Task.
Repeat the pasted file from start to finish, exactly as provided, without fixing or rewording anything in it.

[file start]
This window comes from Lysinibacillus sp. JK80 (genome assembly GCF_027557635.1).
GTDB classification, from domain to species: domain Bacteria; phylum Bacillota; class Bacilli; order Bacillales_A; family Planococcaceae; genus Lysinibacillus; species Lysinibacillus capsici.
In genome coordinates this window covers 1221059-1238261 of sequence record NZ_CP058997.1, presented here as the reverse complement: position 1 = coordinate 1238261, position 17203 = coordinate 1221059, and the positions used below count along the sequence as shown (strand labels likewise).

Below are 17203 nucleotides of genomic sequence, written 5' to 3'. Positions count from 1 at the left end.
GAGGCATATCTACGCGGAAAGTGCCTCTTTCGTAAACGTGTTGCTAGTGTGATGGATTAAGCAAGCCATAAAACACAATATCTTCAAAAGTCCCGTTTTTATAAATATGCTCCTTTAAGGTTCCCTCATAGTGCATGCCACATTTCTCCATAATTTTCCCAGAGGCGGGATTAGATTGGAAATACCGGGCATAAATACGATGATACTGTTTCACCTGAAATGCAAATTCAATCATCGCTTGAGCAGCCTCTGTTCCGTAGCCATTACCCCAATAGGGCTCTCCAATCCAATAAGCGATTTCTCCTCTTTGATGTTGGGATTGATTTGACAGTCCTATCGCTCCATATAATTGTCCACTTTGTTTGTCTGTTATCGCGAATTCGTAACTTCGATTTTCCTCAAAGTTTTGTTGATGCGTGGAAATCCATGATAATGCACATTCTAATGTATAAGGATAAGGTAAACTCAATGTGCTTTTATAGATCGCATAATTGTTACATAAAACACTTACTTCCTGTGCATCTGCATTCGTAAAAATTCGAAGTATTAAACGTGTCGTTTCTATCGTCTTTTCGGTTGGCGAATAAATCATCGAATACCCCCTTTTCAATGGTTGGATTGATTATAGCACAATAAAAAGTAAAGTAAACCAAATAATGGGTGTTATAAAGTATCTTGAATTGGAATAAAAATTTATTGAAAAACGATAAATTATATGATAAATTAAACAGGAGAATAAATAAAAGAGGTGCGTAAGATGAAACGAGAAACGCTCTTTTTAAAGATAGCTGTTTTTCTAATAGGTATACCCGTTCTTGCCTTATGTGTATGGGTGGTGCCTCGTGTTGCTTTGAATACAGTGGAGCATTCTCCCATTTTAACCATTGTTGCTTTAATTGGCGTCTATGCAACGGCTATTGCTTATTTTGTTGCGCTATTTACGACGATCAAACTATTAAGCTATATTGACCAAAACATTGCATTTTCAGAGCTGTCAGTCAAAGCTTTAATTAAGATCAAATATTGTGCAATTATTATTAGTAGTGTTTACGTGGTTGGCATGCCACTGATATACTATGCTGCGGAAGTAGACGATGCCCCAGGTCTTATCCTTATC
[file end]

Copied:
This window comes from Lysinibacillus sp. JK80 (genome assembly GCF_027557635.1).
GTDB classification, from domain to species: domain Bacteria; phylum Bacillota; class Bacilli; order Bacillales_A; family Planococcaceae; genus Lysinibacillus; species Lysinibacillus capsici.
In genome coordinates this window covers 1221059-1238261 of sequence record NZ_CP058997.1, presented here as the reverse complement: position 1 = coordinate 1238261, position 17203 = coordinate 1221059, and the positions used below count along the sequence as shown (strand labels likewise).

Below are 17203 nucleotides of genomic sequence, written 5' to 3'. Positions count from 1 at the left end.
GAGGCATATCTACGCGGAAAGTGCCTCTTTCGTAAACGTGTTGCTAGTGTGATGGATTAAGCAAGCCATAAAACACAATATCTTCAAAAGTCCCGTTTTTATAAATATGCTCCTTTAAGGTTCCCTCATAGTGCATGCCACATTTCTCCATAATTTTCCCAGAGGCGGGATTAGATTGGAAATACCGGGCATAAATACGATGATACTGTTTCACCTGAAATGCAAATTCAATCATCGCTTGAGCAGCCTCTGTTCCGTAGCCATTACCCCAATAGGGCTCTCCAATCCAATAAGCGATTTCTCCTCTTTGATGTTGGGATTGATTTGACAGTCCTATCGCTCCATATAATTGTCCACTTTGTTTGTCTGTTATCGCGAATTCGTAACTTCGATTTTCCTCAAAGTTTTGTTGATGCGTGGAAATCCATGATAATGCACATTCTAATGTATAAGGATAAGGTAAACTCAATGTGCTTTTATAGATCGCATAATTGTTACATAAAACACTTACTTCCTGTGCATCTGCATTCGTAAAAATTCGAAGTATTAAACGTGTCGTTTCTATCGTCTTTTCGGTTGGCGAATAAATCATCGAATACCCCCTTTTCAATGGTTGGATTGATTATAGCACAATAAAAAGTAAAGTAAACCAAATAATGGGTGTTATAAAGTATCTTGAATTGGAATAAAAATTTATTGAAAAACGATAAATTATATGATAAATTAAACAGGAGAATAAATAAAAGAGGTGCGTAAGATGAAACGAGAAACGCTCTTTTTAAAGATAGCTGTTTTTCTAATAGGTATACCCGTTCTTGCCTTATGTGTATGGGTGGTGCCTCGTGTTGCTTTGAATACAGTGGAGCATTCTCCCATTTTAACCATTGTTGCTTTAATTGGCGTCTATGCAACGGCTATTGCTTATTTTGTTGCGCTATTTACGACGATCAAACTATTAAGCTATATTGACCAAAACATTGCATTTTCAGAGCTGTCAGTCAAAGCTTTAATTAAGATCAAATATTGTGCAATTATTATTAGTAGTGTTTACGTGGTTGGCATGCCACTGATATACTATGCTGCGGAAGTAGACGATGCCCCAGGTCTTATCCTTATC